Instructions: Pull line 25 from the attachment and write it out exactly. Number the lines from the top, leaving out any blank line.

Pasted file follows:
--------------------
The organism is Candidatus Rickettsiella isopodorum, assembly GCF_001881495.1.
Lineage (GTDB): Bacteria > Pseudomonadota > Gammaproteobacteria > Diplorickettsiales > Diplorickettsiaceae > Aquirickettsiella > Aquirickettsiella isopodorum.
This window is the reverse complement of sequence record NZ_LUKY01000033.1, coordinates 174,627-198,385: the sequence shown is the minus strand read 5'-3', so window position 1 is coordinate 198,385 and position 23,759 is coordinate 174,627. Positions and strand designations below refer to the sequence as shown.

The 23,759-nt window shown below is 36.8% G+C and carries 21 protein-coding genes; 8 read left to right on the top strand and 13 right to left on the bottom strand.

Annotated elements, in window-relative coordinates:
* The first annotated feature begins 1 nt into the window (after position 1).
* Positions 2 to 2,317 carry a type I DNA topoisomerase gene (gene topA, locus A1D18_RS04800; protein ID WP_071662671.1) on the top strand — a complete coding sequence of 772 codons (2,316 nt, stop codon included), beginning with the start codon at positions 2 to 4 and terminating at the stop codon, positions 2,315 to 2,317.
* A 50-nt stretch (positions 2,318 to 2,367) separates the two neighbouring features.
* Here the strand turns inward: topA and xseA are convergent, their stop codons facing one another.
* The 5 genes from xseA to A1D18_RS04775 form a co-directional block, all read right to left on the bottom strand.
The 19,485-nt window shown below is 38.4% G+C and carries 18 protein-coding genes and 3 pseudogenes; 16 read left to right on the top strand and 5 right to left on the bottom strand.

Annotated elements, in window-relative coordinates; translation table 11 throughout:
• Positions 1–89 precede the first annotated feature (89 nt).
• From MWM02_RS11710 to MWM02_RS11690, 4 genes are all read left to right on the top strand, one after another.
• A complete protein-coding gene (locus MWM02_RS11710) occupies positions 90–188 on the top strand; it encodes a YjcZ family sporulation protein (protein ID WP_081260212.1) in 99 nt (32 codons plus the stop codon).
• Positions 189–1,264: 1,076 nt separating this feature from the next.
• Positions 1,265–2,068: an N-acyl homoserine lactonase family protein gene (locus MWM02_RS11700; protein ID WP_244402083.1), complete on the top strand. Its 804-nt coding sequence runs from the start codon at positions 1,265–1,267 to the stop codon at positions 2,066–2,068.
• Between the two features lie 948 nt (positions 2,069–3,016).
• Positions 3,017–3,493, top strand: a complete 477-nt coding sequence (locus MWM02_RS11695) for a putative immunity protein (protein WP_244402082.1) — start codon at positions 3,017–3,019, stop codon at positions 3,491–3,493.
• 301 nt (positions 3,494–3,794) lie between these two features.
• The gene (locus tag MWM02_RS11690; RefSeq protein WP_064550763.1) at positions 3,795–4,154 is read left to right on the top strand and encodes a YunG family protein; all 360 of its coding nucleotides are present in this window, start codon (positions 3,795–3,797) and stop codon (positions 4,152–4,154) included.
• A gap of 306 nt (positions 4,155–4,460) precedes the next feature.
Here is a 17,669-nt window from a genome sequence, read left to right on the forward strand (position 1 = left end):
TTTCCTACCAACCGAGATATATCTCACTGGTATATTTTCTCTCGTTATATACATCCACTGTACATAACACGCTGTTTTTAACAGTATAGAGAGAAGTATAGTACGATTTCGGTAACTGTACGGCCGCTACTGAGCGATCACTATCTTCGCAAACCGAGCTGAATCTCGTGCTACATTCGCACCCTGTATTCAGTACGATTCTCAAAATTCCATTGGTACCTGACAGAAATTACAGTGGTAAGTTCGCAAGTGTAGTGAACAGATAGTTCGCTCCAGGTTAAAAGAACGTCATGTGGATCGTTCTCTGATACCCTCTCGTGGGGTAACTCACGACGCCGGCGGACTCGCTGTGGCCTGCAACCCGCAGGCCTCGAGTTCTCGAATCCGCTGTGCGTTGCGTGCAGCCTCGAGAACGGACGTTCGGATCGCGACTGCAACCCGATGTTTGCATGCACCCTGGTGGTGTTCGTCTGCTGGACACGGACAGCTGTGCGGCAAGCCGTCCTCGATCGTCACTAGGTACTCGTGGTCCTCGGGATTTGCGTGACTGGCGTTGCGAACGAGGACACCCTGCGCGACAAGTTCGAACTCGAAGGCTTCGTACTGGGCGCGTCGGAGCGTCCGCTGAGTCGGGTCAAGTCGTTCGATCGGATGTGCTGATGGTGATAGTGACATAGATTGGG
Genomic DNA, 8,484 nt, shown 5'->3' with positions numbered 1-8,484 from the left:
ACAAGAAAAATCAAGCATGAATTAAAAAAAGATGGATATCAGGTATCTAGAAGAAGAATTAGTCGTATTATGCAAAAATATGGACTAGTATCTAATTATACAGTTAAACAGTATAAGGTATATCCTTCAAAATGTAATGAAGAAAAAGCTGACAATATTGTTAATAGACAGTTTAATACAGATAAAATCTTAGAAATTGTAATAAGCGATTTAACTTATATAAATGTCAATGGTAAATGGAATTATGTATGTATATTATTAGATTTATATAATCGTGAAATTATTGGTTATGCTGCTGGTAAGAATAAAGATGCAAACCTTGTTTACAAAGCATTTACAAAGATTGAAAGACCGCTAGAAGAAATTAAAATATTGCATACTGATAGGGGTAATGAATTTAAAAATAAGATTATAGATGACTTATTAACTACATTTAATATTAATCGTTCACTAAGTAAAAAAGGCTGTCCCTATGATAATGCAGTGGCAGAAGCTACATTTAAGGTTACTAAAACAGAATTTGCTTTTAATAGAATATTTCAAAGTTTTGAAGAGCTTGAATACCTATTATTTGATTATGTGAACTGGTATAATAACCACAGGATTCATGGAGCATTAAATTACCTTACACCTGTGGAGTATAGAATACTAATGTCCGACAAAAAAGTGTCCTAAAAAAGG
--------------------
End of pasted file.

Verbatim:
Genomic DNA, 8,484 nt, shown 5'->3' with positions numbered 1-8,484 from the left: